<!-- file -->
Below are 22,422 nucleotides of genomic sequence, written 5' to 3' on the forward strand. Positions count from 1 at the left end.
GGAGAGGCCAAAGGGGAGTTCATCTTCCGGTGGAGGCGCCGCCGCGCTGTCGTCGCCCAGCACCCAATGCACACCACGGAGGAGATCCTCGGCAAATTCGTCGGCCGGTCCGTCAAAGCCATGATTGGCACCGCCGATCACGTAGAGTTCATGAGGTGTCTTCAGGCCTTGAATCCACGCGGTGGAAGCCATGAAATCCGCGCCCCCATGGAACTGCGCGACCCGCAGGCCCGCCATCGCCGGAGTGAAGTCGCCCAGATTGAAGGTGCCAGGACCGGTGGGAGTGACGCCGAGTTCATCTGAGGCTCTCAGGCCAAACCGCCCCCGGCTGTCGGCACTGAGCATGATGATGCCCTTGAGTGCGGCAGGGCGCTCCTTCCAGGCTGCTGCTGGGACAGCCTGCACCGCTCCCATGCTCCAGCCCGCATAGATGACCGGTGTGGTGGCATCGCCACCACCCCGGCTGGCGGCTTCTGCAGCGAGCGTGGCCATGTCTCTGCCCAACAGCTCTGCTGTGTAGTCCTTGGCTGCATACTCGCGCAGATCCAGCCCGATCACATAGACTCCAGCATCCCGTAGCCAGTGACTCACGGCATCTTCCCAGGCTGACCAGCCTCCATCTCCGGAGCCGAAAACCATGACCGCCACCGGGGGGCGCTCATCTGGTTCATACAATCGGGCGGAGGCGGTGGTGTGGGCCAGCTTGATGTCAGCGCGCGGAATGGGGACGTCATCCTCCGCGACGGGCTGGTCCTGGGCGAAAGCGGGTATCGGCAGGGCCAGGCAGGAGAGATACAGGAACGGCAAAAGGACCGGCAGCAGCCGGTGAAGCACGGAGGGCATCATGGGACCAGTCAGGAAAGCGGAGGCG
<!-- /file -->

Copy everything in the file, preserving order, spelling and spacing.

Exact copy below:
Below are 22,422 nucleotides of genomic sequence, written 5' to 3' on the forward strand. Positions count from 1 at the left end.
GGAGAGGCCAAAGGGGAGTTCATCTTCCGGTGGAGGCGCCGCCGCGCTGTCGTCGCCCAGCACCCAATGCACACCACGGAGGAGATCCTCGGCAAATTCGTCGGCCGGTCCGTCAAAGCCATGATTGGCACCGCCGATCACGTAGAGTTCATGAGGTGTCTTCAGGCCTTGAATCCACGCGGTGGAAGCCATGAAATCCGCGCCCCCATGGAACTGCGCGACCCGCAGGCCCGCCATCGCCGGAGTGAAGTCGCCCAGATTGAAGGTGCCAGGACCGGTGGGAGTGACGCCGAGTTCATCTGAGGCTCTCAGGCCAAACCGCCCCCGGCTGTCGGCACTGAGCATGATGATGCCCTTGAGTGCGGCAGGGCGCTCCTTCCAGGCTGCTGCTGGGACAGCCTGCACCGCTCCCATGCTCCAGCCCGCATAGATGACCGGTGTGGTGGCATCGCCACCACCCCGGCTGGCGGCTTCTGCAGCGAGCGTGGCCATGTCTCTGCCCAACAGCTCTGCTGTGTAGTCCTTGGCTGCATACTCGCGCAGATCCAGCCCGATCACATAGACTCCAGCATCCCGTAGCCAGTGACTCACGGCATCTTCCCAGGCTGACCAGCCTCCATCTCCGGAGCCGAAAACCATGACCGCCACCGGGGGGCGCTCATCTGGTTCATACAATCGGGCGGAGGCGGTGGTGTGGGCCAGCTTGATGTCAGCGCGCGGAATGGGGACGTCATCCTCCGCGACGGGCTGGTCCTGGGCGAAAGCGGGTATCGGCAGGGCCAGGCAGGAGAGATACAGGAACGGCAAAAGGACCGGCAGCAGCCGGTGAAGCACGGAGGGCATCATGGGACCAGTCAGGAAAGCGGAGGCG